By John Salak –
Forget deferred gratification. A new study out of Harvard University reports that attending a religious service at least once a week is likely to reduce a person’s risk of dying from despair.
The Harvard findings were based on health data from over 100,000 men and women. After factoring in numerous variables, the research revealed that women who attended services at least once a week had a 68 percent lower risk of death from despair as those women who didn’t attend regular services. Men also seemed to benefit but not as much as women. They registered a 33 percent lower risk of death from despair compared to those who didn’t attend regular services.
The results beg the question of whether religion benefits a person’s physical wellbeing or if those who attend services are already in better physical and mental shape than those who don’t.
Harvard noted that religion, in fact, may be a social determinant of health. The study’s authors contend that participating in services also may counteract despair, while strengthening a sense of hope and meaning. They added that religion may contribute to building psychosocial resilience by fostering a sense of peace and positive outlook and promoting social connectedness.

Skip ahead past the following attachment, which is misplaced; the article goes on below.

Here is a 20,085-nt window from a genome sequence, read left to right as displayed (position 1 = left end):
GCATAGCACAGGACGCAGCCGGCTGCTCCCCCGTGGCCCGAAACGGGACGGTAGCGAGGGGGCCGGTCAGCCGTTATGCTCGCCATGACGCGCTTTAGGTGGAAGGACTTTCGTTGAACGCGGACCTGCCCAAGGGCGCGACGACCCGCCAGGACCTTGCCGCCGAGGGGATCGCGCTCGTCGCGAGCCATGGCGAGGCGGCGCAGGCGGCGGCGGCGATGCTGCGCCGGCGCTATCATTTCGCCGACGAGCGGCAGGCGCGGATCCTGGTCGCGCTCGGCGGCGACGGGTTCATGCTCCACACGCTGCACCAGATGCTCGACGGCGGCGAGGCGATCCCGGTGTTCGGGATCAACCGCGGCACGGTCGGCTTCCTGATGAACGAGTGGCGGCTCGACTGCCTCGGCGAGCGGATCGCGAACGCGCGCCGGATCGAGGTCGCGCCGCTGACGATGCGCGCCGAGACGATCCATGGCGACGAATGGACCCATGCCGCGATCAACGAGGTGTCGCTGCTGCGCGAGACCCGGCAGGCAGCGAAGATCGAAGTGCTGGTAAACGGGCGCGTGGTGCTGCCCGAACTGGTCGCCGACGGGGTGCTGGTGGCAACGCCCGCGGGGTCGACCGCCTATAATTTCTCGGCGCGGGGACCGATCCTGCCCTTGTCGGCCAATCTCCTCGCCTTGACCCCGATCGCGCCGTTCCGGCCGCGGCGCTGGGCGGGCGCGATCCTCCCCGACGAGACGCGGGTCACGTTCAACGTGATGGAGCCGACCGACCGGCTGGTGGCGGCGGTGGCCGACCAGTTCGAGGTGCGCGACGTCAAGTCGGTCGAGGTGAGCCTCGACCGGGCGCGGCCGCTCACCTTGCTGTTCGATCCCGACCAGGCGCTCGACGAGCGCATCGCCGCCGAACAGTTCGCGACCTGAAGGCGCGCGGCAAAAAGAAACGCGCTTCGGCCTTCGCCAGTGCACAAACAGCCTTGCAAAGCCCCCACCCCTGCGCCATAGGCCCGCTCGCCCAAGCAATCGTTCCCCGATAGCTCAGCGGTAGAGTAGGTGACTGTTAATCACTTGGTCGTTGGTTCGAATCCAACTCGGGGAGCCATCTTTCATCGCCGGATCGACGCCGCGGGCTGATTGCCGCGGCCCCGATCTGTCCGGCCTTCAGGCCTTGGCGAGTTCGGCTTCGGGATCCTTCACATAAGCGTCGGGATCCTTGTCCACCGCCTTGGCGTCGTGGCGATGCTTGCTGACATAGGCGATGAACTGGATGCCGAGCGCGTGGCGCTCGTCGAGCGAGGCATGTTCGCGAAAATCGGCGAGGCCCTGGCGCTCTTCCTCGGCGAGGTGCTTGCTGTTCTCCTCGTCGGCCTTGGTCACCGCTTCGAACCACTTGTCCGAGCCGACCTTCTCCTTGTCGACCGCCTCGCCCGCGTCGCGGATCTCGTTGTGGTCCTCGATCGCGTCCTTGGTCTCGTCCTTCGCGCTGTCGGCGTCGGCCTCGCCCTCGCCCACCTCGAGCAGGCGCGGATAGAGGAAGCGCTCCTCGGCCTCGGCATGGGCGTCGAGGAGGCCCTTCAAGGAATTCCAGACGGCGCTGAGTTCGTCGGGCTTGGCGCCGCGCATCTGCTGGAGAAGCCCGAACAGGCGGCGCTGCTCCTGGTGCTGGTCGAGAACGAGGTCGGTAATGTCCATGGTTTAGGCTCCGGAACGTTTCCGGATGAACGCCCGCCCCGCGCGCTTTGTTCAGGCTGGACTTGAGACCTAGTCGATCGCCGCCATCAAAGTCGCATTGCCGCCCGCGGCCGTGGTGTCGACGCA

“These results are perhaps especially striking amidst the present COVID-19 pandemic,” noted Ying Chen, one of the study’s authors and a research associate and at Harvard’s Institute for Quantitative Social Science. “They are striking in part because clinicians are facing such extreme work demands and difficult conditions, and in part because many religious services have been suspended. We need to think what might be done to extend help to those at risk for despair.”